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Illicit CP - January 1999
Roanoke Times, Virginia, 16 January 1999
No Convictions In VMI Cadet Case
Hazing Trial Ends With A Rebuke
Two men must perform community service before charges are dismissedBy Matt Chittum
The Roanoke Times
A Circuit Court judge declined to convict three Virginia Military Institute cadets charged with hazing for whipping a former freshman at the college, but he rebuked them and VMI for the behavior.
"I'm putting you and VMI on notice that this is a corrupt practice under state law, and it must cease," Judge George E. Honts III said to the defendants in rendering his decision. He said there was ample evidence that two of the men, now graduates of VMI, are guilty of hazing, but took their charges under advisement until September because they had no criminal record.
Charles Travers Clemons of Richmond and John Gonzales of Mechanicsville must perform 56 hours of community service by September and otherwise stay out of trouble, and Honts will then dismiss the charges against them.
He dismissed a hazing charge against a third defendant, Thomas Michael Upshaw of Caroline County, because there was no evidence other than the victim's claim that Upshaw had struck him.
Beyond that, however, there was no evidence to contradict George Wade Jr.'s claim that he was struck repeatedly with a belt and on one occasion with a coat hanger during fall 1997, when Wade, now 21, was a freshman "rat" at VMI.
Wade, of Henrico County, said that Clemons, his senior mentor at VMI, and his friends told Wade and several other rats they were going to receive 98 licks from a belt, in honor of Clemons' class of 1998. He said Gonzales removed his belt and said it had been especially prepared by beating it against a wall to soften the leather.
According to the testimony of several rats, they were bent over a bed in Clemons' room, and Gonzales used the belt like a whip.
Upshaw said he never wanted to participate because he feared getting in trouble and because his parents didn't raise him to hit people.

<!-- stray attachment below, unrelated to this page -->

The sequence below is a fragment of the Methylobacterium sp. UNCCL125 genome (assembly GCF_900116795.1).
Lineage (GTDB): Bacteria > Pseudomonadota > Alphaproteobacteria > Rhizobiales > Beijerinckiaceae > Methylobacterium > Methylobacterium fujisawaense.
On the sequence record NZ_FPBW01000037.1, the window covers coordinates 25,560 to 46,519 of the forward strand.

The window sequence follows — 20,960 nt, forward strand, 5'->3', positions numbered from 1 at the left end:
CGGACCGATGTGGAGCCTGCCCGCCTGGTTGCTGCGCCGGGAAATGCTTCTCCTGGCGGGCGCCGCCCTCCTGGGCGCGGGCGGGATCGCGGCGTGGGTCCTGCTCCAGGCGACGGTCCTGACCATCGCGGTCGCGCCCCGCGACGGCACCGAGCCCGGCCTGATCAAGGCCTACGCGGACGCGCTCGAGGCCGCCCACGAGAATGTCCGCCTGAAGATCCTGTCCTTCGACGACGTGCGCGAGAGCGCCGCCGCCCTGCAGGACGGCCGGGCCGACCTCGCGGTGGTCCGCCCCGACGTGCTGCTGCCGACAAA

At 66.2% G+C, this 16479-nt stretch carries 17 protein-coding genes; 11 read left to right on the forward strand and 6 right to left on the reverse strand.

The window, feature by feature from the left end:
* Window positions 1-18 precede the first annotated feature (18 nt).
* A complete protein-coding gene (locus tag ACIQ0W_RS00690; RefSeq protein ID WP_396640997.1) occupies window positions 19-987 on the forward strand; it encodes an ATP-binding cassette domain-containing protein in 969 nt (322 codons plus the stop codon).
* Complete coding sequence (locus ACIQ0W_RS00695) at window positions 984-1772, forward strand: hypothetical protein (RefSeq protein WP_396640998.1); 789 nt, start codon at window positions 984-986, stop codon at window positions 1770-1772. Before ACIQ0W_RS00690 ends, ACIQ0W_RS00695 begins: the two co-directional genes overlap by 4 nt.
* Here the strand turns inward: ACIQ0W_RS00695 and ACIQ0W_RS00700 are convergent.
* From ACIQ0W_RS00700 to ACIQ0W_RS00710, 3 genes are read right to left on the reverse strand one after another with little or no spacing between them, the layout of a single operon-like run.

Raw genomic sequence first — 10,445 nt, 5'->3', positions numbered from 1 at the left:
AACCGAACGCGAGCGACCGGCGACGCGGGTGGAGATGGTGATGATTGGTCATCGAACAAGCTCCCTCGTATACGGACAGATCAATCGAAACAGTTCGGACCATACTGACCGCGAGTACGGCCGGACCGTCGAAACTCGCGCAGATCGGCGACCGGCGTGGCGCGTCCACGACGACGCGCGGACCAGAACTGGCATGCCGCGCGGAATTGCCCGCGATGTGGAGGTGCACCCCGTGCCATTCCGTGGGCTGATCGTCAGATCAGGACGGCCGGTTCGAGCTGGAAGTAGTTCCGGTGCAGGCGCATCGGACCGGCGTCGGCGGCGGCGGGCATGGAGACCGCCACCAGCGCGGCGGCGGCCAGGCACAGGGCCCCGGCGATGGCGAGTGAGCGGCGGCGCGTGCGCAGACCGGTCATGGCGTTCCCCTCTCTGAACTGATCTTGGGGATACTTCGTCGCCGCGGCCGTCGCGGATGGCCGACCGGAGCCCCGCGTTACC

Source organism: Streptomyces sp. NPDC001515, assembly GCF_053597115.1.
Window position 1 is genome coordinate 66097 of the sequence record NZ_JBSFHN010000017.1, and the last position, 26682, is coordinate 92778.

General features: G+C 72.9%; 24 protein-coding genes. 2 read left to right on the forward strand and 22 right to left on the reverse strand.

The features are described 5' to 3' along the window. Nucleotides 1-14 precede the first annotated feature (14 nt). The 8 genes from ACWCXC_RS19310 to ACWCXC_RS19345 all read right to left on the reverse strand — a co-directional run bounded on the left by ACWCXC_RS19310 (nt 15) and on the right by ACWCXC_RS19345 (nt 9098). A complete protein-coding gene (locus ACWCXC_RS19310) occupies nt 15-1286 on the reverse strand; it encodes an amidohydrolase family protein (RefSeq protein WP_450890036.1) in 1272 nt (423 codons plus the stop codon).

On one occasion, Wade testified, Clemons whacked him with a coat hanger stretched lengthwise with tape on one end for a handle. They called it the "hazing hanger," he said.
Clemons admitted hitting Wade with the hanger and keeping a tally sheet of how many licks each rat received.
While the defendants never denied the beatings, they and several prosecution witnesses claimed that Wade not only was a willing participant but also an enthusiastic one. They also said the beatings never caused "bodily harm" as required by Virginia's anti-hazing law. Wade pursued the hazing charges as an excuse to get out of VMI before he failed, the defense contended.
The licks were never intended to cause harm, Clemons testified, but were a fun bonding activity that the rats themselves asked for because they heard it was a tradition at VMI.
The defendants all said they had been whipped as freshmen by their mentors, or "dykes."
Wade, they testified, competed with another rat to pile up licks the fastest.
Wade said he went along because he was afraid of what would happen if he didn't.
"I didn't believe we really had a choice," he testified. He'd been taught that rats look out for their dykes at all costs, he said, and if you get your dyke in trouble, "it will come back to haunt you."
Wade said he kept the beatings a secret from his family until his girlfriend and her mother came to visit one weekend. The women both said they saw marks on Wade's backside when he was changing clothes and became concerned.
The mother made an anonymous call to VMI to report what was happening to Wade, and an investigation ensued.
Wade quit VMI in December 1997, and, soon afterward, Clemons and Gonzales were suspended. Upshaw was given a lesser penalty and allowed to stay in school.
In making his ruling, Honts admitted he was struggling with the vague language in the hazing statute, which says that "it shall be unlawful to haze or otherwise mistreat so as to cause bodily harm" without defining hazing, mistreatment or bodily harm.
What Clemons and Gonzales did constituted mistreatment, he said, and was in all likelihood a violation of the law. But he didn't want to saddle the pair with a criminal record, he said.
VMI spokesman Mike Strickler said the college would take the judge's words to heart.
Wade called the ruling "a very wise decision." He said he hasn't ruled out a civil suit against VMI, but just wants to get on with his life for now. He is attending an out-of-state college, majoring in criminal justice.
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